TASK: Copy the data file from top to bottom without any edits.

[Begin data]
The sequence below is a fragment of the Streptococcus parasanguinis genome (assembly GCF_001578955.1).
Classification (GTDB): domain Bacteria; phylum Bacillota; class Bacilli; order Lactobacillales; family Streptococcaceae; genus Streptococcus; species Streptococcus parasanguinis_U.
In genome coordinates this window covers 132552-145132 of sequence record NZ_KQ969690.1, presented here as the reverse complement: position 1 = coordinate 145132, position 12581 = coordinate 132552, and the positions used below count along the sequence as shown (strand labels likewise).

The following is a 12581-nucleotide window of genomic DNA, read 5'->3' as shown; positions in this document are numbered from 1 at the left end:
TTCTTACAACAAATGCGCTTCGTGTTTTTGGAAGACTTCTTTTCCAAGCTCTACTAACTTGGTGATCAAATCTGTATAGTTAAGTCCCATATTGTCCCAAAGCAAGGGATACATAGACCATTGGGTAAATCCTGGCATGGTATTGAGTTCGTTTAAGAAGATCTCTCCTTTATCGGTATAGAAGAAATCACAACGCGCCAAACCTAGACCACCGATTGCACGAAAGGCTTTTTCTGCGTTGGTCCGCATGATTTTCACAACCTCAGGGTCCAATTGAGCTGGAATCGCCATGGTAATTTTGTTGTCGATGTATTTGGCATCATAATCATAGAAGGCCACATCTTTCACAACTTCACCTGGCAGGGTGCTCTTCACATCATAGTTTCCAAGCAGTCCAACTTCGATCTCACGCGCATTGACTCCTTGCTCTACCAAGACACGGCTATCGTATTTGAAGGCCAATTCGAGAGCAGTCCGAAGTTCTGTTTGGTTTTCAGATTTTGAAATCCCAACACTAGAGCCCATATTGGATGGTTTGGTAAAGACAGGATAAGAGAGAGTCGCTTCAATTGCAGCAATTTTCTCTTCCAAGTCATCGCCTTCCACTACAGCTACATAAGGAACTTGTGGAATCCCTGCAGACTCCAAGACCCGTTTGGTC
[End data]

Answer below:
The sequence below is a fragment of the Streptococcus parasanguinis genome (assembly GCF_001578955.1).
Classification (GTDB): domain Bacteria; phylum Bacillota; class Bacilli; order Lactobacillales; family Streptococcaceae; genus Streptococcus; species Streptococcus parasanguinis_U.
In genome coordinates this window covers 132552-145132 of sequence record NZ_KQ969690.1, presented here as the reverse complement: position 1 = coordinate 145132, position 12581 = coordinate 132552, and the positions used below count along the sequence as shown (strand labels likewise).

The following is a 12581-nucleotide window of genomic DNA, read 5'->3' as shown; positions in this document are numbered from 1 at the left end:
TTCTTACAACAAATGCGCTTCGTGTTTTTGGAAGACTTCTTTTCCAAGCTCTACTAACTTGGTGATCAAATCTGTATAGTTAAGTCCCATATTGTCCCAAAGCAAGGGATACATAGACCATTGGGTAAATCCTGGCATGGTATTGAGTTCGTTTAAGAAGATCTCTCCTTTATCGGTATAGAAGAAATCACAACGCGCCAAACCTAGACCACCGATTGCACGAAAGGCTTTTTCTGCGTTGGTCCGCATGATTTTCACAACCTCAGGGTCCAATTGAGCTGGAATCGCCATGGTAATTTTGTTGTCGATGTATTTGGCATCATAATCATAGAAGGCCACATCTTTCACAACTTCACCTGGCAGGGTGCTCTTCACATCATAGTTTCCAAGCAGTCCAACTTCGATCTCACGCGCATTGACTCCTTGCTCTACCAAGACACGGCTATCGTATTTGAAGGCCAATTCGAGAGCAGTCCGAAGTTCTGTTTGGTTTTCAGATTTTGAAATCCCAACACTAGAGCCCATATTGGATGGTTTGGTAAAGACAGGATAAGAGAGAGTCGCTTCAATTGCAGCAATTTTCTCTTCCAAGTCATCGCCTTCCACTACAGCTACATAAGGAACTTGTGGAATCCCTGCAGACTCCAAGACCCGTTTGGTC